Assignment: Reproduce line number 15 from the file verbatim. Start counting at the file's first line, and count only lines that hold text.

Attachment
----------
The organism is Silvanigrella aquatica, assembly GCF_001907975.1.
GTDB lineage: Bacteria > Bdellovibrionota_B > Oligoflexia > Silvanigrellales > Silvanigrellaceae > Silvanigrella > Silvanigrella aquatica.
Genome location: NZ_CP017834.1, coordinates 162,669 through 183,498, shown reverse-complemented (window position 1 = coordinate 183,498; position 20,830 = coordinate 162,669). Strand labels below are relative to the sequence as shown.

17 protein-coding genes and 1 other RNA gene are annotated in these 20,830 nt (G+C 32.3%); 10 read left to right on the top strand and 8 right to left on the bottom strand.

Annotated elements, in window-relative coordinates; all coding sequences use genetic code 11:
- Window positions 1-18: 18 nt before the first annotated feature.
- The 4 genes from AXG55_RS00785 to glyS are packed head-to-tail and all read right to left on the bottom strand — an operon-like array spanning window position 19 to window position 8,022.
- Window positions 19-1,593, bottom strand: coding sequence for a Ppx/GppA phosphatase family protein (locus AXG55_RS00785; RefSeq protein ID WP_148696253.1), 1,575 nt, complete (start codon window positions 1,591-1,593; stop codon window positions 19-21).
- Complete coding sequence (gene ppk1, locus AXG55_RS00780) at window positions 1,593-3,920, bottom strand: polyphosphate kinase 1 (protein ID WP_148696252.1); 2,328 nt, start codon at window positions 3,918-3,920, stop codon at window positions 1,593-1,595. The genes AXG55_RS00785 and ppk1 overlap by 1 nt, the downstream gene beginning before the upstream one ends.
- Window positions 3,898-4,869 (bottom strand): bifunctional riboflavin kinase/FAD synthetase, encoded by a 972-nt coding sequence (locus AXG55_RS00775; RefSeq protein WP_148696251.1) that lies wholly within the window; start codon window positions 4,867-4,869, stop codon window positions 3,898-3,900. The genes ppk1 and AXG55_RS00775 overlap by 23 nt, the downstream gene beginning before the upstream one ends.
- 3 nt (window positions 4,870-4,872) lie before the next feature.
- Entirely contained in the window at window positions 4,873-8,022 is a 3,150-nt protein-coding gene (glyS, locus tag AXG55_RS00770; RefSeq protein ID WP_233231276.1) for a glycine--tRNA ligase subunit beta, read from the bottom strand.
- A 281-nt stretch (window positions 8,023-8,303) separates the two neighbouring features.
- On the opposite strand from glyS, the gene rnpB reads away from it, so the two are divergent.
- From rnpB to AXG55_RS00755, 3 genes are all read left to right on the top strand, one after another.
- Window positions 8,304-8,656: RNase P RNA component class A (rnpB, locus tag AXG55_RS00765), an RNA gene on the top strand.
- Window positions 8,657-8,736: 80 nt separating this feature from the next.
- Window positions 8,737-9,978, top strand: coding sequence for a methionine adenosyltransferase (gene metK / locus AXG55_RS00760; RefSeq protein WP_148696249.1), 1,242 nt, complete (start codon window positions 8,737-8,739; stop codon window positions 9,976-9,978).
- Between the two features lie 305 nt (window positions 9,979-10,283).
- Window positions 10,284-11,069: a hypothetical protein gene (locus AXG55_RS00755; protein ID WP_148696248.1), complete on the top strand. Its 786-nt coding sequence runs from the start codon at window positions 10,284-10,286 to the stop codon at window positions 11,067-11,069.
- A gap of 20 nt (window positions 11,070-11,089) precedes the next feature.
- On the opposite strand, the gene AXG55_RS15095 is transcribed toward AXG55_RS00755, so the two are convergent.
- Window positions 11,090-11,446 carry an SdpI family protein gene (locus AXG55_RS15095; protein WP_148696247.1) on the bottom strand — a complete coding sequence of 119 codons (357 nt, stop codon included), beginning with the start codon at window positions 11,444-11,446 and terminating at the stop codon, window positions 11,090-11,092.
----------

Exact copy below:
- From rnpB to AXG55_RS00755, 3 genes are all read left to right on the top strand, one after another.